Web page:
Real Estate Investing
How Real Estate Investing Provides a Real Shelter from Inflation

If you weren’t a price-checker before, you might be now. In the past year, we have all become keenly aware of the rising prices all around us. Prices at the pump and the grocery store can be frustrating to say the least. With no end to inflation in sight, you may be growing concerned about your diminishing buying power.

As inflation rises, it’s wise to reevaluate our portfolios and plans to determine whether they properly account for rising prices. With the consumer price index up 8.3% (April 2021-April 2022), it is more important than ever to make sure inflation doesn’t delay or derail retirement. It’s not enough to just save or invest; you need to put your money into assets that keep up with rising costs and grow to help take care of you and your loved ones in the future.

Holding real estate provides the opportunity for increased buying power even when prices are rising. Let’s look more closely at how owning investment properties can take some of the bite out of inflation.

Increased Rents = Increased Income

As interest rates rise in response to the Fed’s efforts to control inflation, some buyers will be priced out of the market or will choose to hold off on buying as they wait for rates to stabilize or drop. That puts upward pressure on the rental market, which can drive up rents. Likewise, because wages typically increase in times of inflation, prospective tenants can afford higher rents.

Thus, real estate investors can expect to see increased rental income that can offset or even outpace the rising prices of consumer goods. If your bills are going up, it is a great time to see your income increase as well.

If your investment accounts are up 6%, that’s not a bad year. But, if inflation is up 8% or more, you’ve actually lost buying power even if your balance has grown. Having a property with increasing rent can help make up the difference.

An Appreciation for Appreciation

Housing prices also tend to rise with inflation, meaning owners see a higher rate of appreciation resulting in increased equity. For those making real estate purchases, inflation is a negative, as it will cost them more to enter the market. But if you own property already, it can be a fantastic thing as your real estate can increase drastically in value.

Fixed-Rate Borrowing

When inflation hits, prices rise at grocery stores, gas stations, restaurants, hardware stores, and just about everywhere else you spend money. Meanwhile, your payment on a fixed-rate loan stays the same. Your house may be worth tens of thousands more than you paid for it, but the amount you send to the bank stays the same. And you are making those payments with money that is effectively worth less in terms of buying power, thanks to inflation.

That forlorn expression on Alexander Hamilton’s face when you look at a ten dollar bill? That’s because he knows he’s losing value.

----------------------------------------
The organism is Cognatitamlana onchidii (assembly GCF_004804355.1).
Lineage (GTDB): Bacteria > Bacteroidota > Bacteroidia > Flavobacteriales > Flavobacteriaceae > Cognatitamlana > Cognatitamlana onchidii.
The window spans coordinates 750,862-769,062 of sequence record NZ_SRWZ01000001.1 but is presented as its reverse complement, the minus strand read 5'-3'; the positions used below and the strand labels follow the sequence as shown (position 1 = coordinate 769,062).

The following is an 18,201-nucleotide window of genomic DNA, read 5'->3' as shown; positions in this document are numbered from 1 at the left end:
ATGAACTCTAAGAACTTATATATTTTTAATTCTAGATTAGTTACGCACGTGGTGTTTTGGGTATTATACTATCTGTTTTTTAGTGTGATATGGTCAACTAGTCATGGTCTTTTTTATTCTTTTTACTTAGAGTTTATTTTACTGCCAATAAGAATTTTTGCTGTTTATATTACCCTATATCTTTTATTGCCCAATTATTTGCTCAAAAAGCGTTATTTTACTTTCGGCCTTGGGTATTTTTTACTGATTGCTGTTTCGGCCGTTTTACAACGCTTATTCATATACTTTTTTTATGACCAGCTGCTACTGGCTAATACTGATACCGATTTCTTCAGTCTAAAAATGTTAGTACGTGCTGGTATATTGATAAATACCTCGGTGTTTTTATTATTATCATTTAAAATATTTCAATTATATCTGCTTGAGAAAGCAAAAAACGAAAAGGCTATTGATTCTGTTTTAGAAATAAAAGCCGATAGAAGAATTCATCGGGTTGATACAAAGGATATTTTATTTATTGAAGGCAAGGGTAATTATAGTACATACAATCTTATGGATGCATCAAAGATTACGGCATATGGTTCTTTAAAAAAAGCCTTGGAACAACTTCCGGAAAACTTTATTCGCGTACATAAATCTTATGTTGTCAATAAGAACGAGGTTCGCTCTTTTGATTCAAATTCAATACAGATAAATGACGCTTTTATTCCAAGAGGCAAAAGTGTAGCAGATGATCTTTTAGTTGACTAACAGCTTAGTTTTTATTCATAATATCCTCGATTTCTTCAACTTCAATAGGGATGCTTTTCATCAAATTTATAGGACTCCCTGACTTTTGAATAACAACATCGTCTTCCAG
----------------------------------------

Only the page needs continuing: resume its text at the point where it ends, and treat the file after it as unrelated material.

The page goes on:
In 2002, the average price for a gallon of gas was $1.36. In Spring of 2022, many people paid more than five dollars per gallon, meaning the same ten dollar bill bought 3.6 times more gas two decades ago. If you had stored that ten dollars in your wallet or a savings account earning meager interest, you’d have actually lost buying power because you can buy less gas or groceries with it now than you could 20 years ago.

But, that ten dollars buys the same amount of a fixed-rate mortgage payment. To look at it another way, you paid the equivalent of 7.35 gallons of gas for that portion of a mortgage payment in 2002, and only two gallons of gas in 2022. Or perhaps you’d have needed to work 15 minutes to net that ten dollars in 2002, and now it only costs you five minutes of your time. In that sense, your mortgage costs you less over time.

Buying real estate with fixed-rate loans allows you to lock in today’s prices for tomorrow’s payments, making it one of the best inflation-hedging investments available.

What All This Means for Your Retirement Planning

Inflation tends to cause real estate values and rents to increase in proportion to – or sometimes even more than – overall prices. While inflation can ravage savings accounts and some other investments, it boosts the real estate market.

Inflation makes owning and renting out single-family homes an essential part of any savvy investor’s portfolio. With properties chosen thoughtfully and with long-term prospects in mind, single-family residences held as investments can protect a retirement plan against the depredations of inflation. In an inflationary environment, you will certainly appreciate what real estate appreciation can do for your bottom line.

It can be scary when the products and services you rely on cost more. Investing in and holding on to real estate can make that inflation work for you, increasing your income and net worth even as you spend more on dish soap and upgrading your television.

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